Women in the Fields of Mourning

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“Elysian Fields” by Carlos Schwabe (1866 –1926) 

Hidden deep within the bowels of the earth and ruled by the god Hades and his wife Persephone, the ancient Greek Underworld was the kingdom of the dead, the sunless, cold and shadowy place where the souls of those who died went after death. The Underworld was watered by the streams of five infernal rivers – The Styx, the river of hatred and unbreakable oaths; the Acheron, the deep river of sorrow and pain; the Cocytus, the river of lamentation and wailing; the Phlegethon, the river of fire which led to the very depths of Tartarus; and the Lethe, the river of oblivion and forgetfulness, out of which the dead souls are obliged to drink to forget their previous lives on earth in preparation for a possible reincarnation.

For most of the ancient Greeks, the Underworld would not have been viewed as a particularly pleasant place. Ancient authors described the Underworld as nothing more than a joyless realm where the dead would slowly fade into nothingness or, as one learns from Plato’s Myth of Er, prepare themselves for a reincarnation back to earth. However, it is also known that the Underworld was divided into four different regions.

Arguably the most famous part of the Underworld was the Tartarus. In Homer’s Iliad, Zeus described Tartarus as “the deepest gulf beneath the earth” and “as far beneath Hades as heaven is above earth”. It serves as the dungeon of the rebels against the divine order such as the Cyclopes, the Hecatoncheires and the Titans. It also houses the worst of perpetrators destined to endure eternal punishments fitting their crimes such as Sisyphus and Ixion. In contrast, the Elysian Fields, or the Elysium, was a land of eternal sunlight and rosy meadows where only the most exceptional mortals were privileged to an existence free of pain and hard labor.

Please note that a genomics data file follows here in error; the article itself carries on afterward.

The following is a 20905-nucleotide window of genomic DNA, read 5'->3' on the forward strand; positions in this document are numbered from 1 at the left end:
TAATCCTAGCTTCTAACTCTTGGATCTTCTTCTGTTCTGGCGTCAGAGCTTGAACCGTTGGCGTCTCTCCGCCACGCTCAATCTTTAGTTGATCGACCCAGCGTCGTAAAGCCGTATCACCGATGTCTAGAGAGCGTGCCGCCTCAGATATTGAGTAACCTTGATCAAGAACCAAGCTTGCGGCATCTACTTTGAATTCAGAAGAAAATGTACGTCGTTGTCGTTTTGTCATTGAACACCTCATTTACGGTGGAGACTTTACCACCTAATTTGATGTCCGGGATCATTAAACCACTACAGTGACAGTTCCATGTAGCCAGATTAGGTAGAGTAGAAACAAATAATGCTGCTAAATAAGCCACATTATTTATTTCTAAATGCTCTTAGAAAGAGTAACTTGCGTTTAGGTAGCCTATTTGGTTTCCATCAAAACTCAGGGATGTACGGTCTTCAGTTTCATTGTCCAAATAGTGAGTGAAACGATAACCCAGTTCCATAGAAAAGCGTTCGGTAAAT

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A classically-dressed adolescent holding a branch of roses walks through a dimly-lit landscape, by Charlotte Wylie (1828-1909) 

Somewhat less well-known is the Asphodel Meadows. The Odyssey, Book 11, provides this description: “the ghost of clean-heeled Achilles marched away with long steps over the meadow of Asphodel.” Apart from it being the place where Odysseus meets the shade of Achilles in Homer’s Odyssey, and Achilles sorrowfully tells Odysseus that he “would rather be a paid servant in a poor man’s house and be above ground than king of kings among the dead”, Book 24 says that the souls of the dead, “came to the Meadow of Asphodel where abide the souls and phantoms of those whose work is done.”

Finally, the last of the four regions of the Underworld is the Fields of Mourning, which are reserved for the souls of those who died of a broken heart. Those souls “wander in paths unseen, or in the gloom of dark myrtle grove: not even in death have they forgot their griefs of long ago” (Aeneid, Book 6, line 426). Some of the most famous inhabitants of the Fields of Mourning are Dido, Phaedra, Procris and Laodamia.

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Sir Nathaniel Dance-Holland – The Meeting of Dido and Aeneas